Contact us with your California corporate & securities law questions (949) 353-6347 or Contact us here

Ninth Circuit Accords Chevron Deference To The SEC, What Would Judge Gorsuch Say?

Last week, I noted that Judge Gorsuch has expressed a certain skepticism of Chevron deference.  The next day, the Ninth Circuit Court of Appeals held that the Securities and Exchange Commission's interpretation of Section 19(d)(2) of the Securities Exchange Act is entitled to Chevron deference. Sharemaster v. United States SEC, 2017 U.S. App. LEXIS 1827 (9th Cir. Feb. 2, 2017).  That statute authorizes the SEC to review an "final disciplinary sanction" imposed by a registered securities industry self-regulatory organization, including the Financial Industry Regulatory Authority.  The case arose when the FINRA imposed a $1,000 late fee on a broker.  The broker paid the fine in order to obtain a lifting of FINRA's suspension and then sought review by the SEC.  The SEC, however, found that that Section 19(d)2) permitted review of only "live" disciplinary sanctions.  In an opinion penned by Judge Consuelo María Callahan, the Ninth Circuit held that the SEC's interpretation was entitled to deference.  However, the broker, who was appearing pro se, persuaded the panel that the SEC unreasonably decided that the monetary penalty imposed by FINRA was not a sanction and thus not a live disciplinary sanction.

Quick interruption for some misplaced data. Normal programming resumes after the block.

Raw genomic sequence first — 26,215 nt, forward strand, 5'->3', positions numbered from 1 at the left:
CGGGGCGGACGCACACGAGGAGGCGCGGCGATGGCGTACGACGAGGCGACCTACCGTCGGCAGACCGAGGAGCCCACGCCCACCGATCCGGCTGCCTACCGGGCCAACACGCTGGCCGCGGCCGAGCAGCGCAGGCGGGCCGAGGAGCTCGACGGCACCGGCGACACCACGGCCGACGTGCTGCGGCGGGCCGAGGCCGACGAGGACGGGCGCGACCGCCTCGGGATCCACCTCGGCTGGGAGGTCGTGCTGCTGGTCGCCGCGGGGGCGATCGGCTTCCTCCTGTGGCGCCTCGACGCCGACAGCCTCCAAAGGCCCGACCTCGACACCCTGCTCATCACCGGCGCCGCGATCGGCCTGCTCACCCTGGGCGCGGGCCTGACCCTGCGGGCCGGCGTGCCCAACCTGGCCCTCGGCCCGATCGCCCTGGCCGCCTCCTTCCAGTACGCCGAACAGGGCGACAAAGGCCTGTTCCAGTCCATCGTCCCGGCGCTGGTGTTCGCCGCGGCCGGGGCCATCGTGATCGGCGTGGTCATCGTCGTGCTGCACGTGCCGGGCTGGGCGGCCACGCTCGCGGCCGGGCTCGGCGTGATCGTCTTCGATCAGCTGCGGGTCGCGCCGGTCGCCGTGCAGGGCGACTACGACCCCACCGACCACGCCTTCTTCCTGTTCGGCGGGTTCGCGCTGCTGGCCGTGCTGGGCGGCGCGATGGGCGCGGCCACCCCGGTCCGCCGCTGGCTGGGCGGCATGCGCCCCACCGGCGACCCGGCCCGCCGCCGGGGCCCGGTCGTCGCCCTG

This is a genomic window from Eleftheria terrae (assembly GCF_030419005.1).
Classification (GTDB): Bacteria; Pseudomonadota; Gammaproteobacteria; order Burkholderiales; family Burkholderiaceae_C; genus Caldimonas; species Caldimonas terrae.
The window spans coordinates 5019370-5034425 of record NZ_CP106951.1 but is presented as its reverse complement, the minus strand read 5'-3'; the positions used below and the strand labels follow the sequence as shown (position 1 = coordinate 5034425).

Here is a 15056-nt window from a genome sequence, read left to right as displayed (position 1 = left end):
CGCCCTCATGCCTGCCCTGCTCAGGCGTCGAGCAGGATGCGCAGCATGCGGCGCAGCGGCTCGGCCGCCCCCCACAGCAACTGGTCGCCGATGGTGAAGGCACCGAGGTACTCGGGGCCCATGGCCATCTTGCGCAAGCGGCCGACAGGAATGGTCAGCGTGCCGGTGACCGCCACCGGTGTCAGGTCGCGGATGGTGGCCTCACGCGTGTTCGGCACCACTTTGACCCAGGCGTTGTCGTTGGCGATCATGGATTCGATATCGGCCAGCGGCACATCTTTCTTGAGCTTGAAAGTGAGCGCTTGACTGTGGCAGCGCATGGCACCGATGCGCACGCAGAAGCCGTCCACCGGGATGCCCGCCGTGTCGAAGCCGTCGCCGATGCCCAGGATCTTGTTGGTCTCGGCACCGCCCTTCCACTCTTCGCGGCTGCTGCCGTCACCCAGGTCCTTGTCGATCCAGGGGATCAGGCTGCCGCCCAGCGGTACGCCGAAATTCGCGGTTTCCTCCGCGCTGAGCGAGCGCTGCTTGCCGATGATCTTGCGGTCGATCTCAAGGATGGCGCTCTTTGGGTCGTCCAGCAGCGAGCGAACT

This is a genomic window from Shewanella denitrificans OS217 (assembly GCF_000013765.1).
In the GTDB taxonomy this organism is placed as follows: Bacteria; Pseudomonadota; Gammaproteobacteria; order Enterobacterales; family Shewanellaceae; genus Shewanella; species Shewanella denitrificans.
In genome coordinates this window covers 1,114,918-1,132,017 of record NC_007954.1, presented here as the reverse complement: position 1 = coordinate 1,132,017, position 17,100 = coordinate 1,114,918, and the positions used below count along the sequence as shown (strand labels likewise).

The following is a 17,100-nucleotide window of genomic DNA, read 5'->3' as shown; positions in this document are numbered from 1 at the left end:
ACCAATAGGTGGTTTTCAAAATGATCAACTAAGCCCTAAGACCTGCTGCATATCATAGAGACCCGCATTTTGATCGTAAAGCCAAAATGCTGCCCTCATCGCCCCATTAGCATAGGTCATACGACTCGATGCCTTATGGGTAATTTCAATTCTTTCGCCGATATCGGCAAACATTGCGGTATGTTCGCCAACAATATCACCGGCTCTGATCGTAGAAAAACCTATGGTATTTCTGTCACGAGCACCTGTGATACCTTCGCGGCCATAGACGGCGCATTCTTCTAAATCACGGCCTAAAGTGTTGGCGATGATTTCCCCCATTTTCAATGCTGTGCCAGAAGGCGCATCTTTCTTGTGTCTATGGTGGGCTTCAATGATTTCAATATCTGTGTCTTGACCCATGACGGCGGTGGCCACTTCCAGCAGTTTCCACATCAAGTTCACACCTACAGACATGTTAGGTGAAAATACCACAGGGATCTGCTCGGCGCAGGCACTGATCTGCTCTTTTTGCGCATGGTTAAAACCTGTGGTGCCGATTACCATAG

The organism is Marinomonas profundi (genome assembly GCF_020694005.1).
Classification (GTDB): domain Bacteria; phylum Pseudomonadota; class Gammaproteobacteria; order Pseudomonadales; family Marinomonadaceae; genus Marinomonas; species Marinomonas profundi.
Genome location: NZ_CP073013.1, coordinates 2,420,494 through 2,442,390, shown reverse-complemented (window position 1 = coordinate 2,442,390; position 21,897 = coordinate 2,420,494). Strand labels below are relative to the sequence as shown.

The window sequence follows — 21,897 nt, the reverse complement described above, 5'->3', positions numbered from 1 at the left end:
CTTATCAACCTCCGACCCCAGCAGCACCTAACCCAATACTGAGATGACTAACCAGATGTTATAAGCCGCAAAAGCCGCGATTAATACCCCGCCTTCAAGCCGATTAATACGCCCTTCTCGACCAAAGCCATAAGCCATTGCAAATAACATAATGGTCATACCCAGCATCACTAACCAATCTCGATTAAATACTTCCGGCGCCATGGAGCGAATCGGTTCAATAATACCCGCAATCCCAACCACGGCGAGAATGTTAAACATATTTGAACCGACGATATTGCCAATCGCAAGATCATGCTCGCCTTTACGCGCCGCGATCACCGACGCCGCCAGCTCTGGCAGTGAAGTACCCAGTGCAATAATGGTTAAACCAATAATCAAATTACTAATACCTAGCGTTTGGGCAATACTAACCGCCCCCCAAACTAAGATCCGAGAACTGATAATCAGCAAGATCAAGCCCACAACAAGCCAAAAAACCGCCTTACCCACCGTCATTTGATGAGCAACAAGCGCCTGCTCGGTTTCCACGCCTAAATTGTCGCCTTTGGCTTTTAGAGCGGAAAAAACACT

Pro se or propria persona?

The Ninth Circuit Court of Appeals granted the broker's "pro se petition for review".  The Court noted that the broker could appear pro se because it was a sole proprietorship.  "Pro se" is, of course, Latin phrase meaning on behalf of himself/herself/itself.  Lawyers and courts also refer to a litigant appearing "pro per".  This is short for "propria persona" which means one's own person.  Which is correct?  The California legislature uses both terms.  See, e.g., Cal. Code Civ. Proc. § 2025.510(h) ("The requesting attorney or party appearing in propria persona shall . . .") and Cal. Code Civ. Proc. § 575.2 ("a party represented by counsel, or a party if in pro se . . .").

Share on:

Enforcement & Investigations, Cheveron deference, Consuelo Maria Callahan, finra, Section 19(d), Sharemaster v. SEC

ANY QUESTIONS REGARDING CALIFORNIA CORPORATE AND SECURITIES LAW? CONTACT US DIRECTLY

We offer expert advice with the intricacies of California law.

Our years of experience and expertise allow us to help clients navigate the business laws in California.

CONTACT US

Get the latest news and analysis about California Corporate & Securities law. Subscribe to our newsletter today!

We respect your email privacy

ABOUT OUR AUTHOR

30172DBAB0084D3A8F39D7AF0A8E79BC.ashx Keith Paul Bishop
Partner at Allen Matkins
(949) 353-6328
 Contact me
Learn More About Keith

nominee-badge

Get the latest news and analysis about California Corporate & Securities law. Subscribe to our newsletter today!

We respect your email privacy

CATEGORIES

see all

RECOGNITION

YOUTUBE

FACEBOOK